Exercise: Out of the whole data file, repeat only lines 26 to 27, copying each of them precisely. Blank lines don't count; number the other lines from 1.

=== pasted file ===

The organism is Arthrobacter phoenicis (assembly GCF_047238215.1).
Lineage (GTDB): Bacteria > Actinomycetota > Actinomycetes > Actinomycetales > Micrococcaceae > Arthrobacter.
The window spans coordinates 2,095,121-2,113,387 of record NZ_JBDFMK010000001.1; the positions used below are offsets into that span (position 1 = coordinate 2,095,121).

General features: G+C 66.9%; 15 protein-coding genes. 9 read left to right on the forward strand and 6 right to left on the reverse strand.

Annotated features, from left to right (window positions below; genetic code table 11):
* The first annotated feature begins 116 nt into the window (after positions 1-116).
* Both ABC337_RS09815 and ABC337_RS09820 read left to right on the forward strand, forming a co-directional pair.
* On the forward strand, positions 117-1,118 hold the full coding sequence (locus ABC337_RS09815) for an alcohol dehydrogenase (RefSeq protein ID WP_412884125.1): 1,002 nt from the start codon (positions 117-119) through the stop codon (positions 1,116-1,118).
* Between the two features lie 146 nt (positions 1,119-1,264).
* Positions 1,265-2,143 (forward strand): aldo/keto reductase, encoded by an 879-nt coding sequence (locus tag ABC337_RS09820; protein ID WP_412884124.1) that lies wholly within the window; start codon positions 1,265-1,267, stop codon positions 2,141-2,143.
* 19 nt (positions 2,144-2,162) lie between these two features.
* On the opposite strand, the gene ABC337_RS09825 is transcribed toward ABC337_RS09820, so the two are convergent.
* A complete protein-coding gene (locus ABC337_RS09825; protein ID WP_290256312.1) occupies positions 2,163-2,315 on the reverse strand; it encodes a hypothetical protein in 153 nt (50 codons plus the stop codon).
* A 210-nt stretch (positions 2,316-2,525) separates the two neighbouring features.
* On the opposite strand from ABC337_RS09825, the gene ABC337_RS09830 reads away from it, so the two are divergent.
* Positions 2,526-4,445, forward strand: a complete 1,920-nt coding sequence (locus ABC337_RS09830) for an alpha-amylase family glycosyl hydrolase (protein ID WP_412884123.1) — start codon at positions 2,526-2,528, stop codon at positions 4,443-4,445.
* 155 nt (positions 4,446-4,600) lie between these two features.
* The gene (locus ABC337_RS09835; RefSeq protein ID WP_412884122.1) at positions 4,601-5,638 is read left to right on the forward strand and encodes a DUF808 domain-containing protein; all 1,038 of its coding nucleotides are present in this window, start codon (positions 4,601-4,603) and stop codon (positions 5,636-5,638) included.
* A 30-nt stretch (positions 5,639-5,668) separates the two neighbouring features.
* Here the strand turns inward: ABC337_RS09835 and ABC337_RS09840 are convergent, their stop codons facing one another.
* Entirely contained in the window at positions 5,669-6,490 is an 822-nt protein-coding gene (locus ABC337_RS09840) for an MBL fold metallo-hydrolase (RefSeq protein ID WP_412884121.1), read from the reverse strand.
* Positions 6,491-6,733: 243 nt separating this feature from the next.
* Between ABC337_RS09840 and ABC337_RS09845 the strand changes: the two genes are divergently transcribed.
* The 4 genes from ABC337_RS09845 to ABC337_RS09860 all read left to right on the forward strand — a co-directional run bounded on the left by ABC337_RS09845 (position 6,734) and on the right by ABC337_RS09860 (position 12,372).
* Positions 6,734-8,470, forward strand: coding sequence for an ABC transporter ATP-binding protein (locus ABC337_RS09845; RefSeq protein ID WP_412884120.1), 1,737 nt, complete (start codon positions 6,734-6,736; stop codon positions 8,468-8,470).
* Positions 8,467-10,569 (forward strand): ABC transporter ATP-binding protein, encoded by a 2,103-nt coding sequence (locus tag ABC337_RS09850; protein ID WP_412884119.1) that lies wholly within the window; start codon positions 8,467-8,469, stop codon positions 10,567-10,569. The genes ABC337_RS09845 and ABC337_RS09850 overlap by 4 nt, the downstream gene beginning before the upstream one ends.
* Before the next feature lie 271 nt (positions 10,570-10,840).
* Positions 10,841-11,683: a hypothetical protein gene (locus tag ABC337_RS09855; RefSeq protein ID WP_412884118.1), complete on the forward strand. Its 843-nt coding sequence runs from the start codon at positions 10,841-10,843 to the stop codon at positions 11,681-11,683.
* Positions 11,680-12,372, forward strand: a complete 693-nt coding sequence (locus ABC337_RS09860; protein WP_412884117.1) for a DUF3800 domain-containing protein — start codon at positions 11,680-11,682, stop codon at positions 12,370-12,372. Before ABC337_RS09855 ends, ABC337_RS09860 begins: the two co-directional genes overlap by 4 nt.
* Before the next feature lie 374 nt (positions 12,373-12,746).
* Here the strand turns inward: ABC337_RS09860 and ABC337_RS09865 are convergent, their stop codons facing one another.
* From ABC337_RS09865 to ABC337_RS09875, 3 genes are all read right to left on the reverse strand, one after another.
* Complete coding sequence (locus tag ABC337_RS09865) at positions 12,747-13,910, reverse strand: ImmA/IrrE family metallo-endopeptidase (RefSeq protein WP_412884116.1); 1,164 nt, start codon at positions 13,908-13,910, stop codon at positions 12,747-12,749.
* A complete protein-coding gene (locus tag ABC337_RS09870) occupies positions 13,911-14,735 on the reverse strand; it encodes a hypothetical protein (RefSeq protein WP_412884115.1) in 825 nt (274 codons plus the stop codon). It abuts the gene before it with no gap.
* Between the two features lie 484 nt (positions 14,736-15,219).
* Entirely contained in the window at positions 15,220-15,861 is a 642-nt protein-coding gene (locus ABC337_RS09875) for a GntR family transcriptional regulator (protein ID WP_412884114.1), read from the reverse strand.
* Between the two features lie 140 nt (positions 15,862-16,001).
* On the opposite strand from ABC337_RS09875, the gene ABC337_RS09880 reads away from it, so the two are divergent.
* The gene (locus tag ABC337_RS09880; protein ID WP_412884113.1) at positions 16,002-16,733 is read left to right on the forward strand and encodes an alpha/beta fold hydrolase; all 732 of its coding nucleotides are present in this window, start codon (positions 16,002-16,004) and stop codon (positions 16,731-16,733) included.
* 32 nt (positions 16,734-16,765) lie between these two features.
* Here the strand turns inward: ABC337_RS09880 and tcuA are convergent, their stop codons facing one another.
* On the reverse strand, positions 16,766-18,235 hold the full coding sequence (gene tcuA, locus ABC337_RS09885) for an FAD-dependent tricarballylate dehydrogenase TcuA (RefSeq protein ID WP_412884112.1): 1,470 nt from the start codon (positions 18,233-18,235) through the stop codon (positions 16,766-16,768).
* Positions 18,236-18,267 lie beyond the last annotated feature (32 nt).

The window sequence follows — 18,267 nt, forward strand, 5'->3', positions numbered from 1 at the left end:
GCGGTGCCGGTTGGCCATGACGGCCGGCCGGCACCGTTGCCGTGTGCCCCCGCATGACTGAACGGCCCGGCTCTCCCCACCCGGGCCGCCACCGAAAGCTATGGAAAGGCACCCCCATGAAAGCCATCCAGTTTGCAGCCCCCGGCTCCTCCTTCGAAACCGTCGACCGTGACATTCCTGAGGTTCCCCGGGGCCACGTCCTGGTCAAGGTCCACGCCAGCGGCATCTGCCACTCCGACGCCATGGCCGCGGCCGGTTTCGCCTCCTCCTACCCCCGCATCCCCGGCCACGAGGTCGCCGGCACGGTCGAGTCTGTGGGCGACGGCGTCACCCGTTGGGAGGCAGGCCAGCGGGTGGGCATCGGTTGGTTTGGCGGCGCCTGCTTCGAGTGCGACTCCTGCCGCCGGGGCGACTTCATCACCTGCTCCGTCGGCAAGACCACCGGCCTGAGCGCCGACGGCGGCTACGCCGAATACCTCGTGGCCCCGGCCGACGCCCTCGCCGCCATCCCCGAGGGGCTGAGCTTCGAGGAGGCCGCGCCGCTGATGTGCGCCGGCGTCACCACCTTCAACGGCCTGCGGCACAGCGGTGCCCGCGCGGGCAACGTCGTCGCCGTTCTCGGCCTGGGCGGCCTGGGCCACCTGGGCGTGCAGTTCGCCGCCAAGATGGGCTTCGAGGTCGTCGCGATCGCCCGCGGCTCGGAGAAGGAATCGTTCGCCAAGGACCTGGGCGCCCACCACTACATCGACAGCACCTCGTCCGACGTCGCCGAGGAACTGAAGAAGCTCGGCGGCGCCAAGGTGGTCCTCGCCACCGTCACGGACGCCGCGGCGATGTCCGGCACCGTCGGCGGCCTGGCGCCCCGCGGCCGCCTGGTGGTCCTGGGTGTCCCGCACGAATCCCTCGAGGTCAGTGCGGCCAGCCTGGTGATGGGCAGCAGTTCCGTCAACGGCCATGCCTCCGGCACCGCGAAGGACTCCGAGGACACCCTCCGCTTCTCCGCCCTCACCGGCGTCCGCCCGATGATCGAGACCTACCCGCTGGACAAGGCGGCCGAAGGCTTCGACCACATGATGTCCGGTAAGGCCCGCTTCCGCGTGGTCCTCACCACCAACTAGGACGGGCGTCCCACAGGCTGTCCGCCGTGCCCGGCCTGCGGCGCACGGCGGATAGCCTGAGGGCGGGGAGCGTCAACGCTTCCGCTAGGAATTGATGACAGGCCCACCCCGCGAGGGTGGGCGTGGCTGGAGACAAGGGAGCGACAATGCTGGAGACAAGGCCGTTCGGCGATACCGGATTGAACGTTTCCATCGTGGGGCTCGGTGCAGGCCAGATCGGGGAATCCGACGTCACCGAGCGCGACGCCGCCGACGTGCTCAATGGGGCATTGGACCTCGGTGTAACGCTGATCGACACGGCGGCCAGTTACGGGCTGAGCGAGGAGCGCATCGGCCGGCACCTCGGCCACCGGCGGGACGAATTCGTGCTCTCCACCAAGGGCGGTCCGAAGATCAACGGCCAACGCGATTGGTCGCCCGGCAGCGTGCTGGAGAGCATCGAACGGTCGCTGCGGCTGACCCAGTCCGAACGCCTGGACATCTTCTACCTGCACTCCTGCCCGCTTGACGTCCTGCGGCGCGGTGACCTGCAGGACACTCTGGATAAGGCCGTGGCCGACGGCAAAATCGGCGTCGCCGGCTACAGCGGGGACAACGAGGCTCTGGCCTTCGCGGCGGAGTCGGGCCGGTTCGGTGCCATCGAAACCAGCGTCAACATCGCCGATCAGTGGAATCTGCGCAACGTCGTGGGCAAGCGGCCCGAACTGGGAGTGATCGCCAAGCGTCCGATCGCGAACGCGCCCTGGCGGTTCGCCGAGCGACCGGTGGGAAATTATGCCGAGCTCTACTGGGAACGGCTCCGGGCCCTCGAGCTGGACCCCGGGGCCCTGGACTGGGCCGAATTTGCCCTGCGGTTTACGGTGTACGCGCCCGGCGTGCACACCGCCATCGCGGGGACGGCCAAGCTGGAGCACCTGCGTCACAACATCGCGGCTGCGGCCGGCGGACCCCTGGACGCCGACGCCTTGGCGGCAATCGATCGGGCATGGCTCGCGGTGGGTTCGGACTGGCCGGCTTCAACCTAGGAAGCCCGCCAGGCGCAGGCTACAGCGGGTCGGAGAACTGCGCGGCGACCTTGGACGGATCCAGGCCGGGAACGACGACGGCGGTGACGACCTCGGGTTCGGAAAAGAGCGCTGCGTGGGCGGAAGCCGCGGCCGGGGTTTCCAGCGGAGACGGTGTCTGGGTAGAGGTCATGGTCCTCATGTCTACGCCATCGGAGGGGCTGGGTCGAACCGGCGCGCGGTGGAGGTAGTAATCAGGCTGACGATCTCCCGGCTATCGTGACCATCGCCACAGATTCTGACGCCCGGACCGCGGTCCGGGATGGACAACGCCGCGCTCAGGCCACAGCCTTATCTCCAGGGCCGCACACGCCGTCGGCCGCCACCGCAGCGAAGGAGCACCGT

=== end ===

* Positions 8,467-10,569 (forward strand): ABC transporter ATP-binding protein, encoded by a 2,103-nt coding sequence (locus tag ABC337_RS09850; protein ID WP_412884119.1) that lies wholly within the window; start codon positions 8,467-8,469, stop codon positions 10,567-10,569. The genes ABC337_RS09845 and ABC337_RS09850 overlap by 4 nt, the downstream gene beginning before the upstream one ends.
* Before the next feature lie 271 nt (positions 10,570-10,840).